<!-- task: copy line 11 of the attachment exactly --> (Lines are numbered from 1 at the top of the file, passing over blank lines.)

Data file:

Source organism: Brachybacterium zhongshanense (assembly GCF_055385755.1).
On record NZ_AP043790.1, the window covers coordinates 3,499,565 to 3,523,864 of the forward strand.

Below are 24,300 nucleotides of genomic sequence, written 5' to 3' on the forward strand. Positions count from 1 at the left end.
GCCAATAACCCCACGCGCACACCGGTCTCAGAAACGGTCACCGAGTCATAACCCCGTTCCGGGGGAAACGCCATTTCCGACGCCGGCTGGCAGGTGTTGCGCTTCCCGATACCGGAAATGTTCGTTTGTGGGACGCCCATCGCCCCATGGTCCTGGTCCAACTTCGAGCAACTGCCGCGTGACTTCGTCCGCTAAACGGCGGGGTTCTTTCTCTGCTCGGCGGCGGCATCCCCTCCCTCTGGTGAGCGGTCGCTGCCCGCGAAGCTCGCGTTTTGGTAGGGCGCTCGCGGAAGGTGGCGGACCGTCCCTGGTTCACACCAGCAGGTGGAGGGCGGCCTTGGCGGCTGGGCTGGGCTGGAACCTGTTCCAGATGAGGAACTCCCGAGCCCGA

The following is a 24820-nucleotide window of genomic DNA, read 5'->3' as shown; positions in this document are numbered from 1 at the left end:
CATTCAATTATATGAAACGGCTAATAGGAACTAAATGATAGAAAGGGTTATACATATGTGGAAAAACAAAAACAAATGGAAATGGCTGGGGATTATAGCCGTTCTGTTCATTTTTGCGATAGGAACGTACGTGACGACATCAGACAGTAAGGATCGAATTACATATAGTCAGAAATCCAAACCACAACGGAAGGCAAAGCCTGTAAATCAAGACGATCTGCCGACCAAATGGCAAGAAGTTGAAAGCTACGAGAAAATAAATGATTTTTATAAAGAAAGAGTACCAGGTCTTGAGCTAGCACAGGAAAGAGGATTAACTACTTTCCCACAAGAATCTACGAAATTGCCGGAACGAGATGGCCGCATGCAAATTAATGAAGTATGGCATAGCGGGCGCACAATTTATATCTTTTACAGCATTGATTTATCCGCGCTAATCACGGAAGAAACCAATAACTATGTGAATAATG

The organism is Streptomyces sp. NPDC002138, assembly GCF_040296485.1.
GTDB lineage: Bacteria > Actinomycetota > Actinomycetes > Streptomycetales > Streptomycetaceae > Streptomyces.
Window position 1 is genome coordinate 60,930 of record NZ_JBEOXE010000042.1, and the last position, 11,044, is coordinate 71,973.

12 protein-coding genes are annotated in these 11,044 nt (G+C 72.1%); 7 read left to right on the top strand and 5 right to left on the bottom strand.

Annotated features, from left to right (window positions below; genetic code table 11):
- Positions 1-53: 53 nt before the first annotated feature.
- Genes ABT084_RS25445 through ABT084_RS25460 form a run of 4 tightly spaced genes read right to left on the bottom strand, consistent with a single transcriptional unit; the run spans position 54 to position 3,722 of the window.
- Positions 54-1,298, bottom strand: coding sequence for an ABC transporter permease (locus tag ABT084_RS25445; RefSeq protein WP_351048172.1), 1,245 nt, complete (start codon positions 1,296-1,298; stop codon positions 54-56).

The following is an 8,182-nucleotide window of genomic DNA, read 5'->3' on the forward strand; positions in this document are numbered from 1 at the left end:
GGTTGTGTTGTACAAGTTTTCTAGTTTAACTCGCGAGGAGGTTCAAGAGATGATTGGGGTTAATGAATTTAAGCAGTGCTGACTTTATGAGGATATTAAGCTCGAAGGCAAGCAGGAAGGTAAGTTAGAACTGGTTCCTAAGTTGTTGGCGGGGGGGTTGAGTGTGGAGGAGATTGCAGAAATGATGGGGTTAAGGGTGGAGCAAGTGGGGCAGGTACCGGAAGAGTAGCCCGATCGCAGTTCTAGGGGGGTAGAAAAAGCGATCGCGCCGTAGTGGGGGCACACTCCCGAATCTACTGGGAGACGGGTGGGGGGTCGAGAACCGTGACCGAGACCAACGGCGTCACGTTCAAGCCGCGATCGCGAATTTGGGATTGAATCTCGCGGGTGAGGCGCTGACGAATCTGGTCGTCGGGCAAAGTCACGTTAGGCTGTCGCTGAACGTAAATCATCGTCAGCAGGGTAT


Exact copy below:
Annotated features, from left to right (window positions below; genetic code table 11):